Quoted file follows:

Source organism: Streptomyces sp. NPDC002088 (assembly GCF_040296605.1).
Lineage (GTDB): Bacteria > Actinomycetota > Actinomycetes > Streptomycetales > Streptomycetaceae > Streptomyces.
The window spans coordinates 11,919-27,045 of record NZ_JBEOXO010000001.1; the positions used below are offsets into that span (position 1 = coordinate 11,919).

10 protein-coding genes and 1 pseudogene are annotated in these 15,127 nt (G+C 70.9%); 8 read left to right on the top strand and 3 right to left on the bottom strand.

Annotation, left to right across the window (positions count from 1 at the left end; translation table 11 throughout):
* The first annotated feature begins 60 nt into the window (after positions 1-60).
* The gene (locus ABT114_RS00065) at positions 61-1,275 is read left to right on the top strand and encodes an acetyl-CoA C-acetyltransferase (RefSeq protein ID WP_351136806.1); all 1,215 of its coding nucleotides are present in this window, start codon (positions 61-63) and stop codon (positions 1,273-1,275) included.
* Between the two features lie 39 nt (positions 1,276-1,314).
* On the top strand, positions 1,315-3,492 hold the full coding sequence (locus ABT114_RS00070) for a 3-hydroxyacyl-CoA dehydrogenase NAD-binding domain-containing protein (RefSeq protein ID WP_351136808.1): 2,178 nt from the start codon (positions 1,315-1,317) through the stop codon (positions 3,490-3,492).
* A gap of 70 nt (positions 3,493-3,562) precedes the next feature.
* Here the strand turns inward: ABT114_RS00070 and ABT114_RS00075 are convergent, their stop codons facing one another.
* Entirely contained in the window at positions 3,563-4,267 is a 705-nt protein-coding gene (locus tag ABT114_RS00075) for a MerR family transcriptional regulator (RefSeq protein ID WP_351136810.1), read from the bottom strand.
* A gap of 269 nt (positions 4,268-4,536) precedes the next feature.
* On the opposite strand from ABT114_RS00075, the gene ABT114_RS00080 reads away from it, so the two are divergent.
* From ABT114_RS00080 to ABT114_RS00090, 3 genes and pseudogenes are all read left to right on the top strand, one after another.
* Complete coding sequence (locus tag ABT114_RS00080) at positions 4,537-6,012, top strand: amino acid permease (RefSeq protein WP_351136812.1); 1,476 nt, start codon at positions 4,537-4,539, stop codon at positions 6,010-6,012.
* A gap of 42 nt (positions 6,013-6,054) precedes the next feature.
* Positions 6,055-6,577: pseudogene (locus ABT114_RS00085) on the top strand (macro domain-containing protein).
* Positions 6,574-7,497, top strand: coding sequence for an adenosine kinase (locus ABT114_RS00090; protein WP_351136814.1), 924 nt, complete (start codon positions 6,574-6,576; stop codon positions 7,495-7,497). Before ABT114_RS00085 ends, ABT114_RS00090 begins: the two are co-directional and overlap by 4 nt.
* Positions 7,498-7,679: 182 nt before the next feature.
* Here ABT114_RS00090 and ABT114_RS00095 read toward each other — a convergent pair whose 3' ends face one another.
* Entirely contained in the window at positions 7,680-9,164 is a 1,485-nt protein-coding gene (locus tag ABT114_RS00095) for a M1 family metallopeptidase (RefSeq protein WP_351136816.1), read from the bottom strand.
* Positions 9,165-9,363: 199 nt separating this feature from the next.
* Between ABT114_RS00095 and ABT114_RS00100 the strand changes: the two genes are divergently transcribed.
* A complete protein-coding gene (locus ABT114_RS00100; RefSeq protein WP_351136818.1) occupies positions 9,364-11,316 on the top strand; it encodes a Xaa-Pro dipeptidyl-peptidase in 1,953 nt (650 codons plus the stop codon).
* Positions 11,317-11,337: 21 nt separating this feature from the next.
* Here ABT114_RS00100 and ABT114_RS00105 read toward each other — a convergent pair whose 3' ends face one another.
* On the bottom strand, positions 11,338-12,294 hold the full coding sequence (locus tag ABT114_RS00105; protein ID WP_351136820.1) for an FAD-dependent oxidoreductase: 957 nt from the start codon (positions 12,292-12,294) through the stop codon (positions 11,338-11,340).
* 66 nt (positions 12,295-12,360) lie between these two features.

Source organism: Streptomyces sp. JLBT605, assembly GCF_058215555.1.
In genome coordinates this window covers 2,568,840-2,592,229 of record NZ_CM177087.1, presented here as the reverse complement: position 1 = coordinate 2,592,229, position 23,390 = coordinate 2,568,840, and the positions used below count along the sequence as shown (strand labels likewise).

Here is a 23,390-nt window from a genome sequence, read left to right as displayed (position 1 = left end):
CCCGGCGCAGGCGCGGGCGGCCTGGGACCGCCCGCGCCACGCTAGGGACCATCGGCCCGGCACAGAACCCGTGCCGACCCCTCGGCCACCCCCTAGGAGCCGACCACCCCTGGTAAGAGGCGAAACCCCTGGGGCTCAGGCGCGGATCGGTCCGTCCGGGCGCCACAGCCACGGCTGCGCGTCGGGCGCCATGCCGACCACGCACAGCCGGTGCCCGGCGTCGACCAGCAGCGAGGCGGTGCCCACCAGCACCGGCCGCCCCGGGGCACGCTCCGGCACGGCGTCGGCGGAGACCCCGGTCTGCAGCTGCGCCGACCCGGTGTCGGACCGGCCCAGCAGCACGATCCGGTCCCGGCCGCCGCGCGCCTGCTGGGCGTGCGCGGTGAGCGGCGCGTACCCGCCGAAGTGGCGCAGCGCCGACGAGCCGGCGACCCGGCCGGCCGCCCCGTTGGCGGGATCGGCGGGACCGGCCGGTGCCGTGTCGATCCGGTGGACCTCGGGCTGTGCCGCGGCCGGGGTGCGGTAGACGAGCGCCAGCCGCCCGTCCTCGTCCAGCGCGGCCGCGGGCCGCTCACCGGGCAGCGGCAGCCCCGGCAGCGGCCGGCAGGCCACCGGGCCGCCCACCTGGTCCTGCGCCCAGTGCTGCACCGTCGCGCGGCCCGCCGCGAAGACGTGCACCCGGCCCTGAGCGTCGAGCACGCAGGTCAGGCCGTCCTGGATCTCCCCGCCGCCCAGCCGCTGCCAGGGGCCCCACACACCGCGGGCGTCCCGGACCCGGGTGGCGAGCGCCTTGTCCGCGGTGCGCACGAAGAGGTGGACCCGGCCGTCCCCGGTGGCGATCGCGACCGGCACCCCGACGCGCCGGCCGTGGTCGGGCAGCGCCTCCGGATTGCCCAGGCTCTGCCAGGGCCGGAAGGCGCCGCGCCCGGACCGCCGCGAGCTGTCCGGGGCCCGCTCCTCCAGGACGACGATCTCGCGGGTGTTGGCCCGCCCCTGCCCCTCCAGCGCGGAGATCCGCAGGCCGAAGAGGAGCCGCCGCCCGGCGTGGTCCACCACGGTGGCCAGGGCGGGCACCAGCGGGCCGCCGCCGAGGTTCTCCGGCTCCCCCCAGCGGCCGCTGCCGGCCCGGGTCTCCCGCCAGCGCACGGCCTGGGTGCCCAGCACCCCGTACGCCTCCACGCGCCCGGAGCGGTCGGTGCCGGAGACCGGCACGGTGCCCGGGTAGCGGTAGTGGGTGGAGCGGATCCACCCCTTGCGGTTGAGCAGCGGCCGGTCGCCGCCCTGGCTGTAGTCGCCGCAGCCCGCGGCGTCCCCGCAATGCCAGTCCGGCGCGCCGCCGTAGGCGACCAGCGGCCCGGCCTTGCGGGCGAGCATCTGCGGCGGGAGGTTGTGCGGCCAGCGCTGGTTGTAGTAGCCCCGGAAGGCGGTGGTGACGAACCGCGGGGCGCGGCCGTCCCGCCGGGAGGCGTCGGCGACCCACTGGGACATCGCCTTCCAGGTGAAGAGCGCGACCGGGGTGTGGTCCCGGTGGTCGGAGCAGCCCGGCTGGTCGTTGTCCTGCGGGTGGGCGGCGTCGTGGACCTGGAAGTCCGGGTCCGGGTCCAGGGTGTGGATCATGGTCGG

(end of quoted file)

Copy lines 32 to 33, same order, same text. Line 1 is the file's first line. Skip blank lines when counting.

Here is a 23,390-nt window from a genome sequence, read left to right as displayed (position 1 = left end):
CCCGGCGCAGGCGCGGGCGGCCTGGGACCGCCCGCGCCACGCTAGGGACCATCGGCCCGGCACAGAACCCGTGCCGACCCCTCGGCCACCCCCTAGGAGCCGACCACCCCTGGTAAGAGGCGAAACCCCTGGGGCTCAGGCGCGGATCGGTCCGTCCGGGCGCCACAGCCACGGCTGCGCGTCGGGCGCCATGCCGACCACGCACAGCCGGTGCCCGGCGTCGACCAGCAGCGAGGCGGTGCCCACCAGCACCGGCCGCCCCGGGGCACGCTCCGGCACGGCGTCGGCGGAGACCCCGGTCTGCAGCTGCGCCGACCCGGTGTCGGACCGGCCCAGCAGCACGATCCGGTCCCGGCCGCCGCGCGCCTGCTGGGCGTGCGCGGTGAGCGGCGCGTACCCGCCGAAGTGGCGCAGCGCCGACGAGCCGGCGACCCGGCCGGCCGCCCCGTTGGCGGGATCGGCGGGACCGGCCGGTGCCGTGTCGATCCGGTGGACCTCGGGCTGTGCCGCGGCCGGGGTGCGGTAGACGAGCGCCAGCCGCCCGTCCTCGTCCAGCGCGGCCGCGGGCCGCTCACCGGGCAGCGGCAGCCCCGGCAGCGGCCGGCAGGCCACCGGGCCGCCCACCTGGTCCTGCGCCCAGTGCTGCACCGTCGCGCGGCCCGCCGCGAAGACGTGCACCCGGCCCTGAGCGTCGAGCACGCAGGTCAGGCCGTCCTGGATCTCCCCGCCGCCCAGCCGCTGCCAGGGGCCCCACACACCGCGGGCGTCCCGGACCCGGGTGGCGAGCGCCTTGTCCGCGGTGCGCACGAAGAGGTGGACCCGGCCGTCCCCGGTGGCGATCGCGACCGGCACCCCGACGCGCCGGCCGTGGTCGGGCAGCGCCTCCGGATTGCCCAGGCTCTGCCAGGGCCGGAAGGCGCCGCGCCCGGACCGCCGCGAGCTGTCCGGGGCCCGCTCCTCCAGGACGACGATCTCGCGGGTGTTGGCCCGCCCCTGCCCCTCCAGCGCGGAGATCCGCAGGCCGAAGAGGAGCCGCCGCCCGGCGTGGTCCACCACGGTGGCCAGGGCGGGCACCAGCGGGCCGCCGCCGAGGTTCTCCGGCTCCCCCCAGCGGCCGCTGCCGGCCCGGGTCTCCCGCCAGCGCACGGCCTGGGTGCCCAGCACCCCGTACGCCTCCACGCGCCCGGAGCGGTCGGTGCCGGAGACCGGCACGGTGCCCGGGTAGCGGTAGTGGGTGGAGCGGATCCACCCCTTGCGGTTGAGCAGCGGCCGGTCGCCGCCCTGGCTGTAGTCGCCGCAGCCCGCGGCGTCCCCGCAATGCCAGTCCGGCGCGCCGCCGTAGGCGACCAGCGGCCCGGCCTTGCGGGCGAGCATCTGCGGCGGGAGGTTGTGCGGCCAGCGCTGGTTGTAGTAGCCCCGGAAGGCGGTGGTGACGAACCGCGGGGCGCGGCCGTCCCGCCGGGAGGCGTCGGCGACCCACTGGGACATCGCCTTCCAGGTGAAGAGCGCGACCGGGGTGTGGTCCCGGTGGTCGGAGCAGCCCGGCTGGTCGTTGTCCTGCGGGTGGGCGGCGTCGTGGACCTGGAAGTCCGGGTCCGGGTCCAGGGTGTGGATCATGGTCGG